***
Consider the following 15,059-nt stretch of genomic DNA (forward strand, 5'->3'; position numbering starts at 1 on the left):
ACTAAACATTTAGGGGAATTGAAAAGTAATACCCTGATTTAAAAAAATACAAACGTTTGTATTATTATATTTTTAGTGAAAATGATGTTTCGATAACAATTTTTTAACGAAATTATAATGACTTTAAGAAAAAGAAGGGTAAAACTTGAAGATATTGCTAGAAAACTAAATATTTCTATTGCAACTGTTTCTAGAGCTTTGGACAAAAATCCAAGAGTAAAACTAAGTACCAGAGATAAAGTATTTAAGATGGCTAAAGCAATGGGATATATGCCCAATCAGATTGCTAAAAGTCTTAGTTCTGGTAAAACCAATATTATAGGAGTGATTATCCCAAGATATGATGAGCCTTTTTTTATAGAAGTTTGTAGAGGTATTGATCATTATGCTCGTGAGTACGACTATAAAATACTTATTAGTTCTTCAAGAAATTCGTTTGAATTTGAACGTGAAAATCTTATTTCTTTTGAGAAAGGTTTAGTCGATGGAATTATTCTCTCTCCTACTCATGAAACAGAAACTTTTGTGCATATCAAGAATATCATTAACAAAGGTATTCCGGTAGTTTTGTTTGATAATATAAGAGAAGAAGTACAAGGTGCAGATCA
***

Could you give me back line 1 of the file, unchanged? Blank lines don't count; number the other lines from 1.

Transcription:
Consider the following 15,059-nt stretch of genomic DNA (forward strand, 5'->3'; position numbering starts at 1 on the left):